Who is afraid of May 13?

comments     S Thayaparan     Published     Updated

“When our government is spoken of as some menacing, threatening foreign entity, it ignores the fact that, in our democracy, government is us.”

- Barack Obama

They say we are afraid of what we do not understand and if this is true, we should be afraid of May 13 because we do not really understand what happened that day. Each side has a narrative, the official narrative and narratives such as author Kua Kia Soong’s which I happen to subscribe to.

They also say that ignorance breeds fear, which again points to why we should be afraid of May 13 because many people are ignorant of what happened on that day and are fed a steady diet of fearing the other, of losing power but most importantly, of their religion in danger of becoming irrelevant.

I have often referenced May 13 not because I wanted to be provocative but because especially in the alternative media, the issue of May 13 is not provocative enough. In ‘Ghost of elections past’, I wrote - “So the reality is that all these ‘ghost’ from our past don’t really scare us any more, not because we have not learnt from them but because there are more than enough monsters in our present to give us pause.

“If we discount the bravado of those who would make light of these threats of violence and those who would propagate such threats, what we are left with is the certainty that the only option we have is to vote with our conscience and let the chips fall where they may.”

However, because threats of racial violence have been normalised in this country, because people in power have Janus-faced agendas towards Malaysians of different ethnic origins, what we have become is numb to threats of racial violence. We are also cavalier to the very real threats of Islamic violence that lurk around the corner, hatched in the hearts of zealots raised on a diet of religious and racial supremacy and stamped with the imprimatur of foreign devils.

What really is terrifying of May 13 is the way how the state uses it to demonise Malaysians based on ethnicity. The people making the threats, the aggressors become the victims and heroes of their own narratives, and Malaysians who do not subscribe to orthodoxy become the villains and scapegoats for all that the system has wrought.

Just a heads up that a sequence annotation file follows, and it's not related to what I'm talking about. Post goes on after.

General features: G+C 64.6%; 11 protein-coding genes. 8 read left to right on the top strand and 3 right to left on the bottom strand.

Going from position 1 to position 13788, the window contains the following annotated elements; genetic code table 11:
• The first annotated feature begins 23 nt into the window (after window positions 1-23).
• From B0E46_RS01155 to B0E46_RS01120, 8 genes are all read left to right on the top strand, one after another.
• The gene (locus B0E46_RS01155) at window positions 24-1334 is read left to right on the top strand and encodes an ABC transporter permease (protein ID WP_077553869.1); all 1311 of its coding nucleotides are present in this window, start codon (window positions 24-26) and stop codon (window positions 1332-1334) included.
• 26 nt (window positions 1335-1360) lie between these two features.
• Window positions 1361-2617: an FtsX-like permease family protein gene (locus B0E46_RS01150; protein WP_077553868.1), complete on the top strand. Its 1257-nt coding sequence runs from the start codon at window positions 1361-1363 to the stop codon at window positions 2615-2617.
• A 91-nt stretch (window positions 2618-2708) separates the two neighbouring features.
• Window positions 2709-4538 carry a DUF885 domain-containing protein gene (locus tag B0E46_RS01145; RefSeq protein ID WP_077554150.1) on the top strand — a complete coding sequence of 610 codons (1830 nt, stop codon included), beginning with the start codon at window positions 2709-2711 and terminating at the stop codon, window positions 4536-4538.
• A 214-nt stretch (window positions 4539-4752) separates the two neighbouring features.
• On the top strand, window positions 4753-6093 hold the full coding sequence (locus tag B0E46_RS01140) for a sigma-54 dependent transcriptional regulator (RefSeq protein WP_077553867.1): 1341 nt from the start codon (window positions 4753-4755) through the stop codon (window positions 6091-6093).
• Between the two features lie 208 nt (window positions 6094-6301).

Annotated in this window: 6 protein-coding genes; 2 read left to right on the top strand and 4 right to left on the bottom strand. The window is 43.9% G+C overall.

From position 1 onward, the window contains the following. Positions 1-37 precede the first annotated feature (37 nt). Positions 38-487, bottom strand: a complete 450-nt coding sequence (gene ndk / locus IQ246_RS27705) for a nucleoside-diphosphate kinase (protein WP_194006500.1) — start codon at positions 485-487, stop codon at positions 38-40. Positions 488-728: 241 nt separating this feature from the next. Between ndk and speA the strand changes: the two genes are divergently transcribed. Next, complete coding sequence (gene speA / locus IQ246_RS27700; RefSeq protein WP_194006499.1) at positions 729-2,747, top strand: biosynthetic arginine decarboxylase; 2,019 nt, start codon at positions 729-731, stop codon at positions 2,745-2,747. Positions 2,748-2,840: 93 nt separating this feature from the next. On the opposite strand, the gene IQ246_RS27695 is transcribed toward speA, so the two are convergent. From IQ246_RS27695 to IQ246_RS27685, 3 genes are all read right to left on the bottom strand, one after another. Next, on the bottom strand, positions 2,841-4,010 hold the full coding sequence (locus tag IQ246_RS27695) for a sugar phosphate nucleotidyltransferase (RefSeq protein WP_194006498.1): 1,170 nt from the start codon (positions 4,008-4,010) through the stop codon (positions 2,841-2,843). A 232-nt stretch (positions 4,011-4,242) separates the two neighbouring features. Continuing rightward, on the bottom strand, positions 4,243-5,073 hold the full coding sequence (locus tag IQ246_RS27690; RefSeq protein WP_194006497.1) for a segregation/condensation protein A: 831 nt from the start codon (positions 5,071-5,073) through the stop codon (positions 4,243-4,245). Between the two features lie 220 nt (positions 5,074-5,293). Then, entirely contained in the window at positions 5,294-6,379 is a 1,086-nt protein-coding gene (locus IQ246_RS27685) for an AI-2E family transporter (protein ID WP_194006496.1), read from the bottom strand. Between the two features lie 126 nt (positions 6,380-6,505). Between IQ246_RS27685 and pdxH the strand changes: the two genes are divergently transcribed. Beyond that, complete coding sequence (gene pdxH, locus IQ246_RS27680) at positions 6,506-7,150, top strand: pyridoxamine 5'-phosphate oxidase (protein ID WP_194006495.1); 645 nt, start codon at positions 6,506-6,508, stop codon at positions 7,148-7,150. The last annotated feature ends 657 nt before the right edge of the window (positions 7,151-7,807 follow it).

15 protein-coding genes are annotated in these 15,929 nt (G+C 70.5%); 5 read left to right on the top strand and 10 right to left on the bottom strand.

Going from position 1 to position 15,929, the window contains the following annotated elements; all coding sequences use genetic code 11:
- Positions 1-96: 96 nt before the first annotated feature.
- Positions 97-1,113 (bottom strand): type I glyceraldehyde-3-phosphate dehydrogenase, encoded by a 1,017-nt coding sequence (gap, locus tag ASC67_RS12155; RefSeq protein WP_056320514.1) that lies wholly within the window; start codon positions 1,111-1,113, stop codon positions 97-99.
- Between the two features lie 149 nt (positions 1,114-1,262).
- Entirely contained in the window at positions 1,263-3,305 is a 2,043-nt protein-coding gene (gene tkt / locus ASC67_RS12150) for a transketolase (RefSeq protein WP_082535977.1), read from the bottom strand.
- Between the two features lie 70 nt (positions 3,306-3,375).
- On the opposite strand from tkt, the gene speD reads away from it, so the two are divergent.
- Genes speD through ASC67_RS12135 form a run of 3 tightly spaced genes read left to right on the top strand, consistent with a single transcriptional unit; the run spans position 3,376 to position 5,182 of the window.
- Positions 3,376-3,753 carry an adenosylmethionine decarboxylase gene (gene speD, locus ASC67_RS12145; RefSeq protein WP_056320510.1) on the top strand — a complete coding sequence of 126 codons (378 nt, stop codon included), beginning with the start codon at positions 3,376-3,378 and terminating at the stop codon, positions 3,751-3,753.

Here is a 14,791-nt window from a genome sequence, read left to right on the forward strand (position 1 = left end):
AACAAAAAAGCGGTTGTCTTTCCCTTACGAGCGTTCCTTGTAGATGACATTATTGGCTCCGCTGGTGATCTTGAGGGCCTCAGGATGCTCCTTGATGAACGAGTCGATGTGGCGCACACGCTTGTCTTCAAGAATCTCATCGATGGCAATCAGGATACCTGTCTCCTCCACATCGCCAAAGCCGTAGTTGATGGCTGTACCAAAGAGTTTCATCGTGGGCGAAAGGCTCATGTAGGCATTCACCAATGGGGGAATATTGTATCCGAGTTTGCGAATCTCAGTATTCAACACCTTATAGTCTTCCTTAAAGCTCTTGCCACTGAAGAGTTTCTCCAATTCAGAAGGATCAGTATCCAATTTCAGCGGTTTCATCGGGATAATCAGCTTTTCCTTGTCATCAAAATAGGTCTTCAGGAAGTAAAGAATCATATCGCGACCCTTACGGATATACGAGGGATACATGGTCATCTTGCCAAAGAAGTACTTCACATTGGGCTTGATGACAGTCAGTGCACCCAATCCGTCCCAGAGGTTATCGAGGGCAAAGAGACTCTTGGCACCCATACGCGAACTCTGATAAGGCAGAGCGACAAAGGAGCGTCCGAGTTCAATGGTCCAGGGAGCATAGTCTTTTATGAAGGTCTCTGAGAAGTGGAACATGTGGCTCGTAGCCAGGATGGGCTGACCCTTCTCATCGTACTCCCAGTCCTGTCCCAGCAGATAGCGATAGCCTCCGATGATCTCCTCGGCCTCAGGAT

A really interesting complex example of this can be found in Lim Kit Siang’s blog post - “Ex-top cop Yuen Yuet Leng confirmed that the May 13, 1969 ‘urination’ incident at the Selangor MB’s residence was totally fictional as he never heard of it although he was based in KL during the riots.”

Readers are encouraged to read it because Lim references an email by former top cop, the late Yuen Yuet Leng (to The Sun daily) in a discussion about a very specific lie against the DAP leader. I’ll quote the opening because I think it summarises what most people forget about that day -

“While I appreciate your article in general summarised well what I wanted to be known to the nation on what were greater truths, I have to make clarifications. Information I imparted are in deliberate interest of objective nation and so that nation gets the right tutoring message and feel strongly why May 13 incidents should not ever be allowed to happen again either because of too much insensitivities or too much sensitivities on any side.

“The major redeeming factor in 1969 was the courage of non-racial Malaysians who were still there to put to shame the worse of their respective communities who rampaged, hurt or killed. This best of Malaysians dared to risk their lives in saving or sheltering fellow Malaysians of another ethnic community...

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